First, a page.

Another successful observing session: great fun, great people, great viewing!


Who Owns A Meteorite?

MeteoriteIf you’ve read our Hunting for Meteorites adventure (if you haven’t you should!) you know that we did our best to have a successful meteorite hunting trip.  Lynn downloaded a map of the strewn field and researched which tools would be most useful.  I – well I think I just booked the hotel, but somebody had to do it!

With GPS in hand we ventured down to the Madison area and proceeded to spend hours and hours dragging rare earth magnets around behind us, looking at anything that resembled a meteorite. We left no stone unturned at parks, along roadsides and even in cemeteries with no luck.

After the meteorite exploded over Russia, I read stories about people collecting pockets full of meteorites hoping to sell them. One woman made the comment, though, that the Russian police would just come and take them away anyway. It made me wonder, what if Lynn and I had found that elusive rock we know is still down there some where? Who would own it?

It seems that, in Russia, the government determines who can sell a meteorite. Here in the U.S., a meteorite belongs to whoever owns the land it falls on. That means that if  a meteorite lands in the middle of a city park, the city would own it. So after all of our trudging down county roads and through parking lots and parks, if we had come up with a piece of space rock it technically wouldn’t belong to us anyway!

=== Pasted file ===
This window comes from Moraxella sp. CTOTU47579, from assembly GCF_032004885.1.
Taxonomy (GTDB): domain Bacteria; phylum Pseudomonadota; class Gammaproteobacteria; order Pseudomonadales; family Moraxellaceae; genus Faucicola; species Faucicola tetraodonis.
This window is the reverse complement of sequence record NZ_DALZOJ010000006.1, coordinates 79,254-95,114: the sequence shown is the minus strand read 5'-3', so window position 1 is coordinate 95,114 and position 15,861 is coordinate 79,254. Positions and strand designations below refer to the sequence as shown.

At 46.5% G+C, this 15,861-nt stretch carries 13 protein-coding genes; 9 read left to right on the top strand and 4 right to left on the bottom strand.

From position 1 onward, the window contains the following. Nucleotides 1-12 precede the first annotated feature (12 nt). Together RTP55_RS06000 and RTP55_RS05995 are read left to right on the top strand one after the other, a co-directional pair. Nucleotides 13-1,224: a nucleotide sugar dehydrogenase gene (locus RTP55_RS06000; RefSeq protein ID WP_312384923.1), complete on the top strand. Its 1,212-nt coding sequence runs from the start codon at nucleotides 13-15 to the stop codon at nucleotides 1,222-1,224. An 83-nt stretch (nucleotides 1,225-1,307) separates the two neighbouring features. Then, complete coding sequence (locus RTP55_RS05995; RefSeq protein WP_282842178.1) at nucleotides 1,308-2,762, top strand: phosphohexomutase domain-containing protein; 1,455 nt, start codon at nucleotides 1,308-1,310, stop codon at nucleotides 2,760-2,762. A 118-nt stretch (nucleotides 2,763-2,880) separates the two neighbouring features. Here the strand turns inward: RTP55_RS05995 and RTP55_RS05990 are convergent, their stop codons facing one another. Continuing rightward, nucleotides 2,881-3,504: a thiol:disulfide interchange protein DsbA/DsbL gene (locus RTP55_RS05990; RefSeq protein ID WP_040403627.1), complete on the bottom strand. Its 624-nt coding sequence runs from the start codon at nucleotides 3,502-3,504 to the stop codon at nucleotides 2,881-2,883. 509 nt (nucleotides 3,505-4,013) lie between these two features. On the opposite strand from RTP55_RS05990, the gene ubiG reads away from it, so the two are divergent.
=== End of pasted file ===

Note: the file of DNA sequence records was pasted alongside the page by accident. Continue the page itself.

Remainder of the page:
That won’t stop me from looking. I still want to make that find. But it would be so much easier if one just fell through my roof, or on top of my car!

The odds of that are – well – astronomical!

(Sorry about that)


Crossing Our Fingers for Wednesday

We’ve made two attempts to see

Photo taken last week from New South Wales, Australia
Photo taken last week from New South Wales, Australia

Pan-STARRS (Comet C/2011 L4), and both times, we encountered a low cloudbank in the western sky that prevented us from seeing it. All other evenings, it’s been cloudy or snowing.

Although not yet confirmed as an object for the Wild Goose Chase Observing Club, its potential is growing by the day.

Next window of opportunity for us is Wednesday, March 13 at sunset. Wish us luck!!


Wild Goose Chase Observing Club

Zodiacal LightsIf you belong to the Astronomical League you may be familiar with the variety of observing programs available. They range in complexity from major eyestrain faint fuzzy hide and seek, to simply looking up and saying “oh, there it is!” But there is one club missing from the mix. Lynn and I have been working on creating this one for the last ten years. The working title is “The Wild Goose Chase” observing club.

Don’t get me wrong, this is not a beginners club. This is for the seasoned observer, those of us who, putting the need for sleep aside, faithfully trudge out of our warm homes into the night with great expectations of seeing something unique and spectacular. We drag out our maps and lists of objects carefully planning where to start, and where to go next. Then, after scanning the sky for the elusive object, we realize that we had the date wrong on the star chart app, or the one clump of clouds that has appeared out of nowhere has decided to stay put right in front of the target.

One of the first wild goose chases we had was a few years ago when we decided to look for the Zodiacal Lights, or as we prefer to call them the ‘alleged’ zodiacal lights.

This was the time of year when they were supposed to be visible in the early evening. We thought this would be easy, so we jumped in the car and headed west. All we needed was a view of the western horizon, clear skies and our eyes. We drove out to the country and found a spot at the side of a quiet country road, away from any street lights or blazing yard lights.  We watched, our eyes glued to the horizon, waiting until…….there it was – sky glow from a neighboring community. Sigh – Oh well, another wild goose chase observing session! Better log the date, time and seeing conditions!

Have any of you had a wild goose chase you’d like to share?